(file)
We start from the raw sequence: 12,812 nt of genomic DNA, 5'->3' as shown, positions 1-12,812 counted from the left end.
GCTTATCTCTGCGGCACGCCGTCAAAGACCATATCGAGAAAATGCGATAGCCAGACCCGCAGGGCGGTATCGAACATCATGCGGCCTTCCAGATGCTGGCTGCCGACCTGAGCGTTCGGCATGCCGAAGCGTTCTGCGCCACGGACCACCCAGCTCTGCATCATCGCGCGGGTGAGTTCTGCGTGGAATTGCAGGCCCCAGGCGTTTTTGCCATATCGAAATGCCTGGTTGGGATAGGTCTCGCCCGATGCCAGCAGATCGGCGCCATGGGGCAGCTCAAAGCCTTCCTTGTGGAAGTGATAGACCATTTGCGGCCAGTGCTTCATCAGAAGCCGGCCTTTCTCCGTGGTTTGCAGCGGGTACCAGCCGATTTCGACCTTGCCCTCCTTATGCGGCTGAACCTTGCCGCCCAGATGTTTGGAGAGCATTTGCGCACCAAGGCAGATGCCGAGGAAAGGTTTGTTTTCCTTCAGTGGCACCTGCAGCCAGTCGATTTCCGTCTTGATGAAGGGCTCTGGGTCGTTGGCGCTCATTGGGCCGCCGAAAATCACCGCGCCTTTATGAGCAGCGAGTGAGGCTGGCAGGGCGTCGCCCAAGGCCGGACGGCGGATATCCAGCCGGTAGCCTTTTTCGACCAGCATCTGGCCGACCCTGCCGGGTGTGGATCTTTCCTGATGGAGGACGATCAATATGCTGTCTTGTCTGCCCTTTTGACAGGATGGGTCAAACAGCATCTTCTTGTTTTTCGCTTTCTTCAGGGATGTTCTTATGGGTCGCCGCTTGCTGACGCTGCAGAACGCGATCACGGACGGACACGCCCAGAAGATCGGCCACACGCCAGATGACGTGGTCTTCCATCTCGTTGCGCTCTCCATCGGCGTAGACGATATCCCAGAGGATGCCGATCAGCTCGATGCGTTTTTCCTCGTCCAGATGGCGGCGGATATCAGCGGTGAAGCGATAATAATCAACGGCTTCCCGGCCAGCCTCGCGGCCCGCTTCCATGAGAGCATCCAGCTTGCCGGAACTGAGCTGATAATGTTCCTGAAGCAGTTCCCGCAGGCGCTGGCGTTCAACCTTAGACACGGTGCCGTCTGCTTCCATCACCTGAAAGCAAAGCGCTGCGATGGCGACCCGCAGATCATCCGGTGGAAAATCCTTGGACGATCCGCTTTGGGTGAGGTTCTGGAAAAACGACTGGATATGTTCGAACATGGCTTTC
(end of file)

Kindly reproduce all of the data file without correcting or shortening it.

We start from the raw sequence: 12,812 nt of genomic DNA, 5'->3' as shown, positions 1-12,812 counted from the left end.
GCTTATCTCTGCGGCACGCCGTCAAAGACCATATCGAGAAAATGCGATAGCCAGACCCGCAGGGCGGTATCGAACATCATGCGGCCTTCCAGATGCTGGCTGCCGACCTGAGCGTTCGGCATGCCGAAGCGTTCTGCGCCACGGACCACCCAGCTCTGCATCATCGCGCGGGTGAGTTCTGCGTGGAATTGCAGGCCCCAGGCGTTTTTGCCATATCGAAATGCCTGGTTGGGATAGGTCTCGCCCGATGCCAGCAGATCGGCGCCATGGGGCAGCTCAAAGCCTTCCTTGTGGAAGTGATAGACCATTTGCGGCCAGTGCTTCATCAGAAGCCGGCCTTTCTCCGTGGTTTGCAGCGGGTACCAGCCGATTTCGACCTTGCCCTCCTTATGCGGCTGAACCTTGCCGCCCAGATGTTTGGAGAGCATTTGCGCACCAAGGCAGATGCCGAGGAAAGGTTTGTTTTCCTTCAGTGGCACCTGCAGCCAGTCGATTTCCGTCTTGATGAAGGGCTCTGGGTCGTTGGCGCTCATTGGGCCGCCGAAAATCACCGCGCCTTTATGAGCAGCGAGTGAGGCTGGCAGGGCGTCGCCCAAGGCCGGACGGCGGATATCCAGCCGGTAGCCTTTTTCGACCAGCATCTGGCCGACCCTGCCGGGTGTGGATCTTTCCTGATGGAGGACGATCAATATGCTGTCTTGTCTGCCCTTTTGACAGGATGGGTCAAACAGCATCTTCTTGTTTTTCGCTTTCTTCAGGGATGTTCTTATGGGTCGCCGCTTGCTGACGCTGCAGAACGCGATCACGGACGGACACGCCCAGAAGATCGGCCACACGCCAGATGACGTGGTCTTCCATCTCGTTGCGCTCTCCATCGGCGTAGACGATATCCCAGAGGATGCCGATCAGCTCGATGCGTTTTTCCTCGTCCAGATGGCGGCGGATATCAGCGGTGAAGCGATAATAATCAACGGCTTCCCGGCCAGCCTCGCGGCCCGCTTCCATGAGAGCATCCAGCTTGCCGGAACTGAGCTGATAATGTTCCTGAAGCAGTTCCCGCAGGCGCTGGCGTTCAACCTTAGACACGGTGCCGTCTGCTTCCATCACCTGAAAGCAAAGCGCTGCGATGGCGACCCGCAGATCATCCGGTGGAAAATCCTTGGACGATCCGCTTTGGGTGAGGTTCTGGAAAAACGACTGGATATGTTCGAACATGGCTTTC